What’s the measurement now? In upper level stuff we talk about poems working or not working, but could there be less precise terms? Hello, every un-fun workshop full of quiet and unsaid stuff. Largely, the way my undergrads apprehend poetry is through liking or not liking it, and they choose those sides based on getting the poem. This, for me, is hard, as they may be reading a poem they should or would like, if it were written in any sort of form or pattern, but, because we’re postmodern, 2011, everyone following his/her own path, the poem can just be whatever it wishes, needn’t fit any recognized anything, and so readers can turn away easily. This is, really, just a fuddy-duddyist’s fear I suppose, an archaicist’s claim: that, because we no longer utilize form (or have to), there’s little easily-accessed lineage/heritage for poetry, which makes random much easier to use against it (and lots of other art, to some degree, though mostly visual: movies and songs still seem pretty overt and safe and unmysterious).

Hicok: O that’s a lot.

Let’s see. Much of the resistance you’re dealing with is an inside/outside issue. Say I started talking to you about positive returns on aerial cams. Even once I explain what they are, how long are you hanging in that conversation? Were I to go back to my die designing days, whether over beers or not, I’d find takers for that gab, more than a few of them impassioned proponents of one method versus another. The resistance, first of all, for many, is categorical, to aerial cams, to poetry itself, metered or squishy, new or old.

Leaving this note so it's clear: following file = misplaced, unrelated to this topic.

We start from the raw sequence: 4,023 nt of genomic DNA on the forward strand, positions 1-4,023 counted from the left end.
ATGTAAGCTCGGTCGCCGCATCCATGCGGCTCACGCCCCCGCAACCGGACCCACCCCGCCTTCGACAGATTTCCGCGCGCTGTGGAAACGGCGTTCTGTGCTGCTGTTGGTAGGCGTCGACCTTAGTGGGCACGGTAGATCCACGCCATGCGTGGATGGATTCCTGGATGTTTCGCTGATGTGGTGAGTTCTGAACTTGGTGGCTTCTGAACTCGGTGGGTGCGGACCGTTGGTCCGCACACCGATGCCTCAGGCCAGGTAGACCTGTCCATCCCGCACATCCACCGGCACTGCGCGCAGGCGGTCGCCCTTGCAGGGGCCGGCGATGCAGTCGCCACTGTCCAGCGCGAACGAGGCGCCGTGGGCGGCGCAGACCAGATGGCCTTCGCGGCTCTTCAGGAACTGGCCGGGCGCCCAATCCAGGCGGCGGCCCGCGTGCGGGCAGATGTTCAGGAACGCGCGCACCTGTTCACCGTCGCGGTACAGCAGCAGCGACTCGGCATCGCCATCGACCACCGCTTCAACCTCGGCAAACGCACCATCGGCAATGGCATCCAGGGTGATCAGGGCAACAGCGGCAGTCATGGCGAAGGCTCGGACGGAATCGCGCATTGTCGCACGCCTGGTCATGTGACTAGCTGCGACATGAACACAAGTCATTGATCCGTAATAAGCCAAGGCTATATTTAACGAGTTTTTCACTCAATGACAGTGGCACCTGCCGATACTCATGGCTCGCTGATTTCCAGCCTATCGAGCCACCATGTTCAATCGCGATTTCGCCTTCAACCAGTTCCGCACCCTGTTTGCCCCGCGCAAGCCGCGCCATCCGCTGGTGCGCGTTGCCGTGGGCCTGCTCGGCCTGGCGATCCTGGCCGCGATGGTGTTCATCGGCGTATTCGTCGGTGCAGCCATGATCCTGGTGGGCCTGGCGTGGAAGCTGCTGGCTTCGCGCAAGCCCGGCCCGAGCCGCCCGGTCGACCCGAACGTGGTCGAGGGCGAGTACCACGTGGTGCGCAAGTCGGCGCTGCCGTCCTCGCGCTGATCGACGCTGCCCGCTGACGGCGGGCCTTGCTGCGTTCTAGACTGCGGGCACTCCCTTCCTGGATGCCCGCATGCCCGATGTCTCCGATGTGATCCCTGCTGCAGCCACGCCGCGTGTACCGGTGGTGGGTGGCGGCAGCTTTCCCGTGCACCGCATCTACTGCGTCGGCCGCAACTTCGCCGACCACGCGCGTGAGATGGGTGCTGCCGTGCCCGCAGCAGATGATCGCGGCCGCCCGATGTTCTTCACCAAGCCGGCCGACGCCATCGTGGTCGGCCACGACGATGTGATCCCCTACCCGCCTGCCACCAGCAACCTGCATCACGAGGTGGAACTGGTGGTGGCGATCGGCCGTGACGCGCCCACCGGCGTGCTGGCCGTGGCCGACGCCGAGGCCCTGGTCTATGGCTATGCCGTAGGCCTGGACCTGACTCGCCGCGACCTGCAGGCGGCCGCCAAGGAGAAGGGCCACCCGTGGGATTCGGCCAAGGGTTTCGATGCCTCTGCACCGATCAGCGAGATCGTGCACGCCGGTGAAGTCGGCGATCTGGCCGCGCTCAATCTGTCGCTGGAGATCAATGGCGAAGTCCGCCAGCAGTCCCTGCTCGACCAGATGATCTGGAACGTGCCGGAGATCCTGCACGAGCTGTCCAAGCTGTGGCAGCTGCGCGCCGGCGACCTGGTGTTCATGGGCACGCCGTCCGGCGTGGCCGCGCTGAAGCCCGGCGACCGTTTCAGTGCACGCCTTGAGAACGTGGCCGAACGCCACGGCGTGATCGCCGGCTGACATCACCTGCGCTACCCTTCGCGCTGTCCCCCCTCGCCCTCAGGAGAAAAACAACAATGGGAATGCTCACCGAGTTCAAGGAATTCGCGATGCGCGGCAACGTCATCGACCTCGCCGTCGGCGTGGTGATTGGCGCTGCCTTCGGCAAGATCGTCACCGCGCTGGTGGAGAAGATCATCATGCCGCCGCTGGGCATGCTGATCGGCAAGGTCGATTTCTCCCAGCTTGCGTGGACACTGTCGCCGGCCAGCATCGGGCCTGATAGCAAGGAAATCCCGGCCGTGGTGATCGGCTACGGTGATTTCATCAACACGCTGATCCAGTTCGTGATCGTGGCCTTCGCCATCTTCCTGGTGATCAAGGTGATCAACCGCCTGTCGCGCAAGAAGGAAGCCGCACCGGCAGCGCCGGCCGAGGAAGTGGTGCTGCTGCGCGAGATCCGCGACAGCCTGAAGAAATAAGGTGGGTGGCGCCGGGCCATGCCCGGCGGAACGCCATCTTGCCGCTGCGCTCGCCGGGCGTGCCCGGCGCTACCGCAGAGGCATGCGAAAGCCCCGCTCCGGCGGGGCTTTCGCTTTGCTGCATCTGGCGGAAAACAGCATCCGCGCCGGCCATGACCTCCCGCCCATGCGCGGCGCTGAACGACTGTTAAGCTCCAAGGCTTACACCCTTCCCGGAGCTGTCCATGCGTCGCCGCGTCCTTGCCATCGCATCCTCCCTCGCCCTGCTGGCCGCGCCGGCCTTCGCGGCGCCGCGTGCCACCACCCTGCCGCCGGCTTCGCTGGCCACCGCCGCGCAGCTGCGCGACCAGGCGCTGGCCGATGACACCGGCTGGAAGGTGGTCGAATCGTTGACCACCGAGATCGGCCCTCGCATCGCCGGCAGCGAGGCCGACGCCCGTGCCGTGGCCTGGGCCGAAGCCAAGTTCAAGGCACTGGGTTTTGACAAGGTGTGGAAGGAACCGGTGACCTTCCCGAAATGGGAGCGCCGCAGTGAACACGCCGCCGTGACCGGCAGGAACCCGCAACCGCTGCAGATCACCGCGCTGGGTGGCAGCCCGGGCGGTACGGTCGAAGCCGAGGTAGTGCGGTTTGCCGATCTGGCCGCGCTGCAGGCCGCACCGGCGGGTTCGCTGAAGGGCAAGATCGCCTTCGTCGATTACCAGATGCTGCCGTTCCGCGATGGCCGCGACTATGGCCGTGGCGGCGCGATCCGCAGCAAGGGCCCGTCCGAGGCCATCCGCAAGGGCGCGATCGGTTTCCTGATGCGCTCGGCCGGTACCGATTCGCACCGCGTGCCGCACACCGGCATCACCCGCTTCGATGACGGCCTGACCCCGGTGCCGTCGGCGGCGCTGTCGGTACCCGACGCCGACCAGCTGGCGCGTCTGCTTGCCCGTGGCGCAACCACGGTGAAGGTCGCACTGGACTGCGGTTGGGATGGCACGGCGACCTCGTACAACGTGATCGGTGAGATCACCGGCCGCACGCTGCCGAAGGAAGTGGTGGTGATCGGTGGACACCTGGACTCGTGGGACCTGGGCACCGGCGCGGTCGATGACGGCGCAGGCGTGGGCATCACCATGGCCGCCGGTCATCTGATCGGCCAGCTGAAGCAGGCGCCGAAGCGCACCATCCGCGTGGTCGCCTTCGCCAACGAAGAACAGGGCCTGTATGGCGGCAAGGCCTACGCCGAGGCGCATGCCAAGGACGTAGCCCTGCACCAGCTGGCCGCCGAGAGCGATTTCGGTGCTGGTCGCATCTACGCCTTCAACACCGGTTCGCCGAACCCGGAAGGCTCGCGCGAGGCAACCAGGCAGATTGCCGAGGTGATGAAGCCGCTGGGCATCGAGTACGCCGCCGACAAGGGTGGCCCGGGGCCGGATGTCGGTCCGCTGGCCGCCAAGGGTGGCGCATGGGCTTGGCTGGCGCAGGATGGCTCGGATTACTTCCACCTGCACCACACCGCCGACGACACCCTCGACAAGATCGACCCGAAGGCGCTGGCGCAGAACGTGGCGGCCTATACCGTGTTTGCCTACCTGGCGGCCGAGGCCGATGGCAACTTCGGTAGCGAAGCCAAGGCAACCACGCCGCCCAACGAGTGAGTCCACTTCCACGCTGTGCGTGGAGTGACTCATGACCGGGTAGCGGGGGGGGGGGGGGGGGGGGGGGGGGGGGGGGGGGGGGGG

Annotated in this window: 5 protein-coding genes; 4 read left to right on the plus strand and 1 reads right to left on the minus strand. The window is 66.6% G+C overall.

And as you’ve written, you’re schooled in this stuff, so what Dean Young or I do is familiar. But the extra resistance, the second level resistance to more associative work is, first of all, a matter of taste. Since there’s nothing inherently better about this approach, rejecting it as…jittery, annoying, hard to follow, seems valid. Of course you’d want a student to articulate why they prefer clearer lines of thought and feeling, but this, I think, is where you want students to reside, in that aesthetic zone where they’re struggling to articulate preference, the ways in which they prefer a mind to take shape in a text.

It’s the tertiary resistance, the no of random that’s interesting to me, as it seems a potentially fruitful utterance to take on. Because it doesn’t work, doesn’t mean in the way they think it means, you’re asking that they interrogate their use of the word places the discussion at the center of poetry, of language: how do we say what we meant to say? Their use of random, then, becomes kind of exciting, since your response to it could open the door into a discussion of the demands we need to place on our use of language.

And to go back to what you began with, the ability to control one’s utterances, to mean intentionally and substantially, to use language for one’s own ends, as a tool, is a formal, a structural consideration. If you believe Chomsky, these structures are rooted in our brains.

Cutter: This seems measured, logical, legit. Absolutely, to some degree, I’m up-in-arms about the interior/exterior bit, but if I follow my own exhaustion with this word enough, I know that’s not *just* it, it’s not just about resistance to various ins of poetry, at whatever level (plenty of writers I’m friends with don’t like, say, Thalia Field’s stuff, for instance, but nobody who writes would call her work random).

Here’s another little quote to maybe address this: Chuck Klosterman interviewed musicians for a long time, for a living. I really don’t like what he writes, but he wrote this one thing which I believe is huge:

“Most contemporary people are answering questions not because they’re flattered by the attention,” but because “they feel as if they deserve to be asked.”